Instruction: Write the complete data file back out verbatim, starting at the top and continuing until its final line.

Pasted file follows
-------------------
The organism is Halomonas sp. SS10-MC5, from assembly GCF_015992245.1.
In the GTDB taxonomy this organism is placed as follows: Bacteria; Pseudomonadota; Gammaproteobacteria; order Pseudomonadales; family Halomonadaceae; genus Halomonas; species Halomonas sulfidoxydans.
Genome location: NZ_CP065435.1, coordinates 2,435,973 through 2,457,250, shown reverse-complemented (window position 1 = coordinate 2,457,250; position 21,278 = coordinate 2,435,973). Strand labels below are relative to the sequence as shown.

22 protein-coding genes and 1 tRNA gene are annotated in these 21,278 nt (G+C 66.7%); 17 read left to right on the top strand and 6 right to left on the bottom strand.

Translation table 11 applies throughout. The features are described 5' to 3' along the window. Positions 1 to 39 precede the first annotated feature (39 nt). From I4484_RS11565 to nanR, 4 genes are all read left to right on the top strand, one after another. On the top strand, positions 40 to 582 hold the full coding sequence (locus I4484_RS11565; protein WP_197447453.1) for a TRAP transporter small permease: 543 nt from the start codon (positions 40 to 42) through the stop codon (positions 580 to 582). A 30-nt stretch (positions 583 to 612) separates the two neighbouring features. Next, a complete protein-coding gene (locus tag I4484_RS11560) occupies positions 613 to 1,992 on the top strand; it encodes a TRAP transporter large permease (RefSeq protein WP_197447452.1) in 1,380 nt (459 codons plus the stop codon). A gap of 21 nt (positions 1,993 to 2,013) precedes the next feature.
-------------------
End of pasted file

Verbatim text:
The organism is Halomonas sp. SS10-MC5, from assembly GCF_015992245.1.
In the GTDB taxonomy this organism is placed as follows: Bacteria; Pseudomonadota; Gammaproteobacteria; order Pseudomonadales; family Halomonadaceae; genus Halomonas; species Halomonas sulfidoxydans.
Genome location: NZ_CP065435.1, coordinates 2,435,973 through 2,457,250, shown reverse-complemented (window position 1 = coordinate 2,457,250; position 21,278 = coordinate 2,435,973). Strand labels below are relative to the sequence as shown.

22 protein-coding genes and 1 tRNA gene are annotated in these 21,278 nt (G+C 66.7%); 17 read left to right on the top strand and 6 right to left on the bottom strand.

Translation table 11 applies throughout. The features are described 5' to 3' along the window. Positions 1 to 39 precede the first annotated feature (39 nt). From I4484_RS11565 to nanR, 4 genes are all read left to right on the top strand, one after another. On the top strand, positions 40 to 582 hold the full coding sequence (locus I4484_RS11565; protein WP_197447453.1) for a TRAP transporter small permease: 543 nt from the start codon (positions 40 to 42) through the stop codon (positions 580 to 582). A 30-nt stretch (positions 583 to 612) separates the two neighbouring features. Next, a complete protein-coding gene (locus tag I4484_RS11560) occupies positions 613 to 1,992 on the top strand; it encodes a TRAP transporter large permease (RefSeq protein WP_197447452.1) in 1,380 nt (459 codons plus the stop codon). A gap of 21 nt (positions 1,993 to 2,013) precedes the next feature.